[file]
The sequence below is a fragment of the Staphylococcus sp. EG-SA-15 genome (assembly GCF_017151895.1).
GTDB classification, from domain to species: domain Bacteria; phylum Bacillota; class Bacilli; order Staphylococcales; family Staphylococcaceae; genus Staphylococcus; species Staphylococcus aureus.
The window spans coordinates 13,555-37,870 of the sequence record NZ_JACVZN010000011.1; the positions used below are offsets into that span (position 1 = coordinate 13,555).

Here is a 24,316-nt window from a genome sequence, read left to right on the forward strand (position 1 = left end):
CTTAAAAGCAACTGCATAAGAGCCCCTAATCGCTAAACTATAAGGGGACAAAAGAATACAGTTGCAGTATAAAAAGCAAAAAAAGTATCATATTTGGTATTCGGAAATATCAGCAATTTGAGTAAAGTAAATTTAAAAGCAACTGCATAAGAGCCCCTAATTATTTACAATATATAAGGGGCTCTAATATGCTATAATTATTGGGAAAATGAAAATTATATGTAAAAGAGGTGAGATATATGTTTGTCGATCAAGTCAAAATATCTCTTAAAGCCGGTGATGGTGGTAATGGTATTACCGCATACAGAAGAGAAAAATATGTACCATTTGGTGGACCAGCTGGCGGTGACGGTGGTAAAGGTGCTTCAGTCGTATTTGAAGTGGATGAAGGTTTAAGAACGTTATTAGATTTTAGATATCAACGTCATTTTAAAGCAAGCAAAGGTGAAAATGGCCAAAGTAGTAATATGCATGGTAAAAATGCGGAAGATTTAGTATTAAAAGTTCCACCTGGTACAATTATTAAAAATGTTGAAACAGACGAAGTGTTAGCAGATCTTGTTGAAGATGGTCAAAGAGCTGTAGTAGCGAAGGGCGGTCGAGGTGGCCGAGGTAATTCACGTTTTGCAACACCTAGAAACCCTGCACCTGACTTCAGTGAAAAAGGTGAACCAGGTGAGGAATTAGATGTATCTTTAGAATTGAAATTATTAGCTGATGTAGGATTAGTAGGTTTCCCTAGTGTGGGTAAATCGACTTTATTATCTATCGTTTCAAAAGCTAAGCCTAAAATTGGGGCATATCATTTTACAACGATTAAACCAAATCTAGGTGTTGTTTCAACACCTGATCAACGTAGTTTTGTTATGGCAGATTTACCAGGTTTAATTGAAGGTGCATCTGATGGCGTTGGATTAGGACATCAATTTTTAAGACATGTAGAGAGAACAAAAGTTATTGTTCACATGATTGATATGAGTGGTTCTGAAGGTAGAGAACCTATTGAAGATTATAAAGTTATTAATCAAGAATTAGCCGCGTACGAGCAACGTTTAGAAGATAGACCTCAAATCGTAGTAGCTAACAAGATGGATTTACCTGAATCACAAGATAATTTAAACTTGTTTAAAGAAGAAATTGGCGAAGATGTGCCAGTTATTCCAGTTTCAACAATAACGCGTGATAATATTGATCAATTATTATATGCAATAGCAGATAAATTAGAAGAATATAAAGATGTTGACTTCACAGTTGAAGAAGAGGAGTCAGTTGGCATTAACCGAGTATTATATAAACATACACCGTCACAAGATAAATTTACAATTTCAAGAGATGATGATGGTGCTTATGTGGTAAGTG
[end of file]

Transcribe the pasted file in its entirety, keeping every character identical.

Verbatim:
The sequence below is a fragment of the Staphylococcus sp. EG-SA-15 genome (assembly GCF_017151895.1).
GTDB classification, from domain to species: domain Bacteria; phylum Bacillota; class Bacilli; order Staphylococcales; family Staphylococcaceae; genus Staphylococcus; species Staphylococcus aureus.
The window spans coordinates 13,555-37,870 of the sequence record NZ_JACVZN010000011.1; the positions used below are offsets into that span (position 1 = coordinate 13,555).

Here is a 24,316-nt window from a genome sequence, read left to right on the forward strand (position 1 = left end):
CTTAAAAGCAACTGCATAAGAGCCCCTAATCGCTAAACTATAAGGGGACAAAAGAATACAGTTGCAGTATAAAAAGCAAAAAAAGTATCATATTTGGTATTCGGAAATATCAGCAATTTGAGTAAAGTAAATTTAAAAGCAACTGCATAAGAGCCCCTAATTATTTACAATATATAAGGGGCTCTAATATGCTATAATTATTGGGAAAATGAAAATTATATGTAAAAGAGGTGAGATATATGTTTGTCGATCAAGTCAAAATATCTCTTAAAGCCGGTGATGGTGGTAATGGTATTACCGCATACAGAAGAGAAAAATATGTACCATTTGGTGGACCAGCTGGCGGTGACGGTGGTAAAGGTGCTTCAGTCGTATTTGAAGTGGATGAAGGTTTAAGAACGTTATTAGATTTTAGATATCAACGTCATTTTAAAGCAAGCAAAGGTGAAAATGGCCAAAGTAGTAATATGCATGGTAAAAATGCGGAAGATTTAGTATTAAAAGTTCCACCTGGTACAATTATTAAAAATGTTGAAACAGACGAAGTGTTAGCAGATCTTGTTGAAGATGGTCAAAGAGCTGTAGTAGCGAAGGGCGGTCGAGGTGGCCGAGGTAATTCACGTTTTGCAACACCTAGAAACCCTGCACCTGACTTCAGTGAAAAAGGTGAACCAGGTGAGGAATTAGATGTATCTTTAGAATTGAAATTATTAGCTGATGTAGGATTAGTAGGTTTCCCTAGTGTGGGTAAATCGACTTTATTATCTATCGTTTCAAAAGCTAAGCCTAAAATTGGGGCATATCATTTTACAACGATTAAACCAAATCTAGGTGTTGTTTCAACACCTGATCAACGTAGTTTTGTTATGGCAGATTTACCAGGTTTAATTGAAGGTGCATCTGATGGCGTTGGATTAGGACATCAATTTTTAAGACATGTAGAGAGAACAAAAGTTATTGTTCACATGATTGATATGAGTGGTTCTGAAGGTAGAGAACCTATTGAAGATTATAAAGTTATTAATCAAGAATTAGCCGCGTACGAGCAACGTTTAGAAGATAGACCTCAAATCGTAGTAGCTAACAAGATGGATTTACCTGAATCACAAGATAATTTAAACTTGTTTAAAGAAGAAATTGGCGAAGATGTGCCAGTTATTCCAGTTTCAACAATAACGCGTGATAATATTGATCAATTATTATATGCAATAGCAGATAAATTAGAAGAATATAAAGATGTTGACTTCACAGTTGAAGAAGAGGAGTCAGTTGGCATTAACCGAGTATTATATAAACATACACCGTCACAAGATAAATTTACAATTTCAAGAGATGATGATGGTGCTTATGTGGTAAGTG